A new report on Fulton County’s incarceration system found residents will actually be less safe if the county leases more beds to jail people.
The Center for Community Innovations in Community Safety (CICS) at Georgetown University Law Center released its report Thursday after studying Fulton jail data and best practices for jailing. The researchers, CICS Executive Director Tahir Duckett and Georgetown student Lauren Young, also consulted with the nation’s leading corrections experts to assess solutions to the jail’s issues.
After the authors reviewed a meta-analysis of more than 100 previous studies, they found pretrial detention doesn’t prevent reoffending and likely increases the chances of inmates reoffending once they are released. The researchers also found moving Fulton inmates to another facility could further spread the coronavirus to neighboring areas, adding that increased bed capacity in a jail cannot replace adequate health services.
CICS researchers said over incarceration created the overcrowding issue in Fulton, which jails residents at a rate nearly three times that of other urban counties. Fulton jailed an average of 404 residents for every 100,000 individuals aged 15-64 in 2020, according to the report. Other urban counties nationwide only jailed an average of 150 residents per 100,000 individuals in that age range.
“While jurisdictions can release people charged with misdemeanors on their own recognizance, Fulton County detains them by the hundreds, often for lengthy periods of time,” the report said. “Fulton County also fails to commit the resources necessary to process the large number of people it chooses to keep imprisoned.”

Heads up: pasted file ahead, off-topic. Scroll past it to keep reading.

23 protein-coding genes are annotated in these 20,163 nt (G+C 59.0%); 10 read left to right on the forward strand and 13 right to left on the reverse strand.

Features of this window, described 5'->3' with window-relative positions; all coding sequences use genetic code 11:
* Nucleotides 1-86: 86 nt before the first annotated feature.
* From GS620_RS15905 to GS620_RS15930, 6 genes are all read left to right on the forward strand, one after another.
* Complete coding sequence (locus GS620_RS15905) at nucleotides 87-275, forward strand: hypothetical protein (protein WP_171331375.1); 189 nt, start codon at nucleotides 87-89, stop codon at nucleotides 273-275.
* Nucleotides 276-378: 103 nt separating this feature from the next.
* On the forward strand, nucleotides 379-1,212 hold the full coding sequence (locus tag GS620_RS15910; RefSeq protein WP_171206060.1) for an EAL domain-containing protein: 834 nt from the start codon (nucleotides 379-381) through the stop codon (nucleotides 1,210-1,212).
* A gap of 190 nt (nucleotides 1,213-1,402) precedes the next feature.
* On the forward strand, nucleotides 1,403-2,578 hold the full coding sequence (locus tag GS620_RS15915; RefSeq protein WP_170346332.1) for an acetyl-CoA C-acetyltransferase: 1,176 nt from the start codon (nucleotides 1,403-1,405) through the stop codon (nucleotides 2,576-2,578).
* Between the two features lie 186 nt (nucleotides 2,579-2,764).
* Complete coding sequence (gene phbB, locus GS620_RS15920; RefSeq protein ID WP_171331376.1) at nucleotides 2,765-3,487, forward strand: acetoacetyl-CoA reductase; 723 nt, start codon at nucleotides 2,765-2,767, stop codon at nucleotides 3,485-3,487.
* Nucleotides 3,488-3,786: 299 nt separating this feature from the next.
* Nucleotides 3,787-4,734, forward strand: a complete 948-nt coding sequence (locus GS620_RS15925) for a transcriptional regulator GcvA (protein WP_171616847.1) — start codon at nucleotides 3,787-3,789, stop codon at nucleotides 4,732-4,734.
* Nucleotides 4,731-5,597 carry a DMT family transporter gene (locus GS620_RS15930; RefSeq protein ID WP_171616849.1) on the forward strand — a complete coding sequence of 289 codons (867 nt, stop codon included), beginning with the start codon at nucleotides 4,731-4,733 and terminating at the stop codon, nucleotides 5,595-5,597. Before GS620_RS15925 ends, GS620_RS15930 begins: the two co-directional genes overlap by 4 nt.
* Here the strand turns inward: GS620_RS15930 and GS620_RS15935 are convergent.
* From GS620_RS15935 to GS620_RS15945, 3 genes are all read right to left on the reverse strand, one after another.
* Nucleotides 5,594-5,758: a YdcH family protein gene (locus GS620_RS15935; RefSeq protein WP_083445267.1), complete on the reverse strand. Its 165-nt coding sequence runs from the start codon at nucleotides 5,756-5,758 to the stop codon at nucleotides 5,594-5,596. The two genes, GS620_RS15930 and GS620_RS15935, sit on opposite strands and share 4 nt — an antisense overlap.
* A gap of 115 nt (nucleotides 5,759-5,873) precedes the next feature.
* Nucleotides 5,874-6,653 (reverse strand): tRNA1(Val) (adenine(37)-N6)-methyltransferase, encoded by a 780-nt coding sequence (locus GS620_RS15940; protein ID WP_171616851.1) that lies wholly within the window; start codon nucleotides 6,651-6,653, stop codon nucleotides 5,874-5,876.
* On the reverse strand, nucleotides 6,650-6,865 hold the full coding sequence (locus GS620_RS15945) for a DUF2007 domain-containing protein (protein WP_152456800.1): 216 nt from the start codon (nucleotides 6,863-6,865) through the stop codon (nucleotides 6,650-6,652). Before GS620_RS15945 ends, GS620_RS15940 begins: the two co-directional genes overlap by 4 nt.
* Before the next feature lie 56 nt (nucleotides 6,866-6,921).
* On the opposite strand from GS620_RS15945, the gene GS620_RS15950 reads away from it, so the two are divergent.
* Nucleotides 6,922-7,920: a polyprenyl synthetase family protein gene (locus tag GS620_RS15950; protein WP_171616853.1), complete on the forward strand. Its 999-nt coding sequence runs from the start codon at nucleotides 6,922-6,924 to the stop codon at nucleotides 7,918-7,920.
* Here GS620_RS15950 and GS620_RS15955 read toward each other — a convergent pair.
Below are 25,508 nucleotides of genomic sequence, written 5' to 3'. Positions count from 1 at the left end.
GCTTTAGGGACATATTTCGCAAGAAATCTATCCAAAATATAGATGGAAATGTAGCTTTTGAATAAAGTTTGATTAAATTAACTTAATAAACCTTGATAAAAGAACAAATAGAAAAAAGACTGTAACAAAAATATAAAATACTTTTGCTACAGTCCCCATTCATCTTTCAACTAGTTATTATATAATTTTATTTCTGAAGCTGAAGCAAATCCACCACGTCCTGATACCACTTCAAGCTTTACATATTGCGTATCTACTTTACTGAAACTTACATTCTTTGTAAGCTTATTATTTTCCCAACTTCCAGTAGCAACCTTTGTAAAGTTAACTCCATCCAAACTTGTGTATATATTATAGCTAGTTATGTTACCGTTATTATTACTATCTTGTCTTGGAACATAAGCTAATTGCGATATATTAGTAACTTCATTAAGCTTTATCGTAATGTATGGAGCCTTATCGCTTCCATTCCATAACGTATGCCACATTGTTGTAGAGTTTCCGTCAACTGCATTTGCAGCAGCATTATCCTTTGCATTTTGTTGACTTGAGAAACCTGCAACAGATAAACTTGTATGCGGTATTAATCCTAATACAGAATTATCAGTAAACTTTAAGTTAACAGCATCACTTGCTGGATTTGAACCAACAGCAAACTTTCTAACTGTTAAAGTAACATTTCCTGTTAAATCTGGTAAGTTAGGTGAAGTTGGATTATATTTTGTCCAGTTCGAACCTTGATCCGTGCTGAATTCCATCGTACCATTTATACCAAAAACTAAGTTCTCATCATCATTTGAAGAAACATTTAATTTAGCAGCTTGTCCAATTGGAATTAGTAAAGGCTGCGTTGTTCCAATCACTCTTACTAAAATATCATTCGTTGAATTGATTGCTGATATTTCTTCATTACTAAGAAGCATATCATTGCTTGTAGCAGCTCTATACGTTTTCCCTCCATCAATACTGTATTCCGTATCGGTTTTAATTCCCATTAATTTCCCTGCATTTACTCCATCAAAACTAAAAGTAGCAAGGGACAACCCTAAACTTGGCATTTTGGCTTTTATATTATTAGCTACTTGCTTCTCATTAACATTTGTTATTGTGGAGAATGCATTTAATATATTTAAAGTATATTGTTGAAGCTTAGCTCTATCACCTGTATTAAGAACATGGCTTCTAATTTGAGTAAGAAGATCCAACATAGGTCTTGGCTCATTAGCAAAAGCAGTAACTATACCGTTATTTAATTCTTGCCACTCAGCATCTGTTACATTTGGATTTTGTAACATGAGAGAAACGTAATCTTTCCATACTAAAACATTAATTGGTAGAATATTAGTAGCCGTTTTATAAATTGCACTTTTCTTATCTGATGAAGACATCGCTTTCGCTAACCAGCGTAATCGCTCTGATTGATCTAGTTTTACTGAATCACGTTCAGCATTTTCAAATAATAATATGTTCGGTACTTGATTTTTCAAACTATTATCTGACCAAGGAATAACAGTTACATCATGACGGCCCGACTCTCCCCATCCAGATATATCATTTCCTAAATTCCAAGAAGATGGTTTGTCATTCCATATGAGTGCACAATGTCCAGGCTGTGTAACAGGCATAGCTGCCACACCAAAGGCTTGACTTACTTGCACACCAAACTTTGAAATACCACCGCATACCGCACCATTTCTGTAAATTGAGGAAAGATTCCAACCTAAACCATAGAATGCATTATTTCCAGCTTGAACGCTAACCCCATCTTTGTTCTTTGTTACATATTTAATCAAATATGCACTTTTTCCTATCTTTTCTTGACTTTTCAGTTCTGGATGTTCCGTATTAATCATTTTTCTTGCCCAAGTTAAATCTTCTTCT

Ultimately, the report’s recommendations are consistent with the solutions proposed last month by the ACLU: Fulton needs to improve case processing time for unindicted individuals, reevaluate its bail system, and expand the use and breadth of pre-arrest diversion programs. The ACLU reported that 728 detainees could be released from custody if Fulton implemented those proposals.
Some residents and public leaders want Atlanta to use its mostly-empty detention center to shelter inmates from the county jail, where over 400 people are sleeping on the floor. Atlanta Mayor Andre Dickens and Fulton Sheriff Patrick Labat agreed in August to lease 700 beds at the city center to Fulton.
The lease, however, cannot take effect until after the Justice Policy Board analyzes the county jail population within 90 days. Advocates for criminal justice reform, including several city council members, want to repurpose the city building into a center to address poverty and mental illness.
Fulton also wants to reopen the North Fulton Jail Annex on Wednesday, which is nine days before its lease on the city center could begin. But at Wednesday’s Board of Commissioners meeting, it was discussed that Labat doesn’t have the capacity to staff the North Fulton Annex.
During the meeting, Fulton Chairman Robb Pitts said the county still lacks enough personnel at the Fulton jail. Fulton must also provide the manpower at the city center under its lease with Atlanta.
“We don’t have enough personnel for the city jail and you’ve spent several hundred thousand dollars renovating Alpharetta with no personnel,” Pitts said. “So where is that coming from?”
The Atlanta City Council could decide the future of its lease agreement during its meeting on Monday. The CICS researchers reported the lease proposal fails to address the underlying issues at Fulton’s jail — and pointed out that other urban jurisdictions, such as New York City, decreased its jail population from 1991 to 2016 by 55%.
“The Atlanta City Council should reject the lease proposal,” the report concluded. “It is likely that the proposed additional 700 beds will be quickly used up, leaving detainees at Fulton County Jail facing the same humanitarian crisis they face today.”
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